Human challenges require empathy, self-awareness and compassion. Human challenges cut across boundaries and disciplines because people do too.  By exploring how people interact with specific kinds of technology during my MBA, I’ll be better equipped to create and scale products that tackle our most important challenges.

Hard skills will help me fund-raise, build great teams, and serve users.

It’s also true that most of what I learn will be outdated soon. The friends I make will last throughout my life.  I’ll learn from them, lean on them and push them to be better, as they will do for me.

What was the most important or surprising thing you learned from your business school experience?
Pain plus reflection equals growth.

Our instinct as leaders is to search externally for a challenge to solve and influence change. I discovered there is huge power in first looking inwards to understand who you are and what is important to you.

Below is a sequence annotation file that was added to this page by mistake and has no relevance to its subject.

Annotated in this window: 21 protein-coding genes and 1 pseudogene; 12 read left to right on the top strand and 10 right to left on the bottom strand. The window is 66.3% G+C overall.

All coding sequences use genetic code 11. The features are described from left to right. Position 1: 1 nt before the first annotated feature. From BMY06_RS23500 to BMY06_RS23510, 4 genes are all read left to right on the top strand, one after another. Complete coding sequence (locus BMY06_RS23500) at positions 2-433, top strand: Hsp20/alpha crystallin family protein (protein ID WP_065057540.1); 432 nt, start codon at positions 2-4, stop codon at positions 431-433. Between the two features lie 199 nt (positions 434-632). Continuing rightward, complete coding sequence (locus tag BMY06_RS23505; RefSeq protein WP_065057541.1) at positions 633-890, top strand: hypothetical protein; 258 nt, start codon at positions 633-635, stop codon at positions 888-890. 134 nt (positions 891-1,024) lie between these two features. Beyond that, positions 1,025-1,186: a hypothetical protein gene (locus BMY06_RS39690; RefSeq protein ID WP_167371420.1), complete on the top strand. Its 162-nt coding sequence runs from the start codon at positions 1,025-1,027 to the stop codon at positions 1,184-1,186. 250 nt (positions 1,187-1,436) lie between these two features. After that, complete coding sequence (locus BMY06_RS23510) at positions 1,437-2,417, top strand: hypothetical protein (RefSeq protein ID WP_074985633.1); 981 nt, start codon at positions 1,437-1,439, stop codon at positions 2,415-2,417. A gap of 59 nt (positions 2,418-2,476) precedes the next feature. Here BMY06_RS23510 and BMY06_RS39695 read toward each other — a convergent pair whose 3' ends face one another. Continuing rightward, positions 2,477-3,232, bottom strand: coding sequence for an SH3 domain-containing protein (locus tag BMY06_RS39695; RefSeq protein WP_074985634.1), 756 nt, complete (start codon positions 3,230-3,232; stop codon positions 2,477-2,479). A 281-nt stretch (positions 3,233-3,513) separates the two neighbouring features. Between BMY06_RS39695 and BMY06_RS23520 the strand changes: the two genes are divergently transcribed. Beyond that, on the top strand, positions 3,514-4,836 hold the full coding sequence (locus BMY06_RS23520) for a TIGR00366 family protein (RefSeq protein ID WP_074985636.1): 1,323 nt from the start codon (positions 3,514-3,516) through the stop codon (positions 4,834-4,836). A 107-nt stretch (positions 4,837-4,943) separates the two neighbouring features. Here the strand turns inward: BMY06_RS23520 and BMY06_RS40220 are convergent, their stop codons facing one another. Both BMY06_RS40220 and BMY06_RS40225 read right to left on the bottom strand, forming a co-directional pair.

Choose a significant experience you’ve faced. Why is it meaningful to you? Drill down by asking why until you reach a core belief. How can you ensure others make it through that challenge? How can you move others to actualize your core belief?

One of my core beliefs is that learning and education can create hope.

Reflection feels thankless, there aren’t any awards and you can’t add it to your LinkedIn profile, but like many of the moments that shaped you most, you can feel its impact when you look back and connect the dots.

Don’t waste pain. Use it. A few hours of reflection today can help you use future years with great purpose.